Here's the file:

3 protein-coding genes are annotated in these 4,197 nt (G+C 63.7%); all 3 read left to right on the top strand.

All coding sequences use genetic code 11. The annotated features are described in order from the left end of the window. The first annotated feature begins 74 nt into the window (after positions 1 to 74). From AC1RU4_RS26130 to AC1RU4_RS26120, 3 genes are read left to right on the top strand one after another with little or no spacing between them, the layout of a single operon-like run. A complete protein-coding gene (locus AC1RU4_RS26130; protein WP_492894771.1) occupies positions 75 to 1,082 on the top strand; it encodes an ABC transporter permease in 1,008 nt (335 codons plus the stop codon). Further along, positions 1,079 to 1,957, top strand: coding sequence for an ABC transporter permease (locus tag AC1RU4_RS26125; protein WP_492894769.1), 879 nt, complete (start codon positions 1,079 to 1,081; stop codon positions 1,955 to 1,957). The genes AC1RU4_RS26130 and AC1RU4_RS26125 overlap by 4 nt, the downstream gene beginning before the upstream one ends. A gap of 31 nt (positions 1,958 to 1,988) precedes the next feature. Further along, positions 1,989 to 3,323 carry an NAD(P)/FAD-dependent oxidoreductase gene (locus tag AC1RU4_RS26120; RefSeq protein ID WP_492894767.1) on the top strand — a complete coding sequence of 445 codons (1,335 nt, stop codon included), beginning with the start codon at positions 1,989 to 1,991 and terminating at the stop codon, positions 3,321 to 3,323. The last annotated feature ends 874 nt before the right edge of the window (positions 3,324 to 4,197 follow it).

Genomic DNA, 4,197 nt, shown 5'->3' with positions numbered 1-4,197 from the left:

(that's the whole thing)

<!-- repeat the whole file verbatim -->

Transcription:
3 protein-coding genes are annotated in these 4,197 nt (G+C 63.7%); all 3 read left to right on the top strand.

All coding sequences use genetic code 11. The annotated features are described in order from the left end of the window. The first annotated feature begins 74 nt into the window (after positions 1 to 74). From AC1RU4_RS26130 to AC1RU4_RS26120, 3 genes are read left to right on the top strand one after another with little or no spacing between them, the layout of a single operon-like run. A complete protein-coding gene (locus AC1RU4_RS26130; protein WP_492894771.1) occupies positions 75 to 1,082 on the top strand; it encodes an ABC transporter permease in 1,008 nt (335 codons plus the stop codon). Further along, positions 1,079 to 1,957, top strand: coding sequence for an ABC transporter permease (locus tag AC1RU4_RS26125; protein WP_492894769.1), 879 nt, complete (start codon positions 1,079 to 1,081; stop codon positions 1,955 to 1,957). The genes AC1RU4_RS26130 and AC1RU4_RS26125 overlap by 4 nt, the downstream gene beginning before the upstream one ends. A gap of 31 nt (positions 1,958 to 1,988) precedes the next feature. Further along, positions 1,989 to 3,323 carry an NAD(P)/FAD-dependent oxidoreductase gene (locus tag AC1RU4_RS26120; RefSeq protein ID WP_492894767.1) on the top strand — a complete coding sequence of 445 codons (1,335 nt, stop codon included), beginning with the start codon at positions 1,989 to 1,991 and terminating at the stop codon, positions 3,321 to 3,323. The last annotated feature ends 874 nt before the right edge of the window (positions 3,324 to 4,197 follow it).

Genomic DNA, 4,197 nt, shown 5'->3' with positions numbered 1-4,197 from the left: